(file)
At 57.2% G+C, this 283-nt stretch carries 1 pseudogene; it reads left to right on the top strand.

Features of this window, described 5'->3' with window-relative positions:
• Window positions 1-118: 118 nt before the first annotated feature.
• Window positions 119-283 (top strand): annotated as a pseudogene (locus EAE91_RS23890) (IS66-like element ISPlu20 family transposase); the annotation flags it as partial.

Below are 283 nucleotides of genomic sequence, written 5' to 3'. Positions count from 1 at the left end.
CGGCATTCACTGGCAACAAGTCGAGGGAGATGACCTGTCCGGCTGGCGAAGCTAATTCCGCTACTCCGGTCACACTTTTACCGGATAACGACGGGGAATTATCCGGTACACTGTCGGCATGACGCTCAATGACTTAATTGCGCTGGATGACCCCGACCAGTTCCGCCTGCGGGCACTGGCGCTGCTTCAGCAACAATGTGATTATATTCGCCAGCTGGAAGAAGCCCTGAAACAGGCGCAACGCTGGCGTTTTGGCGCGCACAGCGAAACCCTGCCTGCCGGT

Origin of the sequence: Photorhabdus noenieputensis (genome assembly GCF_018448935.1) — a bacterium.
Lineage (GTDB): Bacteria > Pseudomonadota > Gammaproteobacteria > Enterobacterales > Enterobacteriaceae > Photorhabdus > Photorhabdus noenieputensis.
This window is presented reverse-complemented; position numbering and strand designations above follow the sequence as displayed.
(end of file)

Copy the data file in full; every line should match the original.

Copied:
At 57.2% G+C, this 283-nt stretch carries 1 pseudogene; it reads left to right on the top strand.

Features of this window, described 5'->3' with window-relative positions:
• Window positions 1-118: 118 nt before the first annotated feature.
• Window positions 119-283 (top strand): annotated as a pseudogene (locus EAE91_RS23890) (IS66-like element ISPlu20 family transposase); the annotation flags it as partial.

Below are 283 nucleotides of genomic sequence, written 5' to 3'. Positions count from 1 at the left end.
CGGCATTCACTGGCAACAAGTCGAGGGAGATGACCTGTCCGGCTGGCGAAGCTAATTCCGCTACTCCGGTCACACTTTTACCGGATAACGACGGGGAATTATCCGGTACACTGTCGGCATGACGCTCAATGACTTAATTGCGCTGGATGACCCCGACCAGTTCCGCCTGCGGGCACTGGCGCTGCTTCAGCAACAATGTGATTATATTCGCCAGCTGGAAGAAGCCCTGAAACAGGCGCAACGCTGGCGTTTTGGCGCGCACAGCGAAACCCTGCCTGCCGGT

Origin of the sequence: Photorhabdus noenieputensis (genome assembly GCF_018448935.1) — a bacterium.
Lineage (GTDB): Bacteria > Pseudomonadota > Gammaproteobacteria > Enterobacterales > Enterobacteriaceae > Photorhabdus > Photorhabdus noenieputensis.
This window is presented reverse-complemented; position numbering and strand designations above follow the sequence as displayed.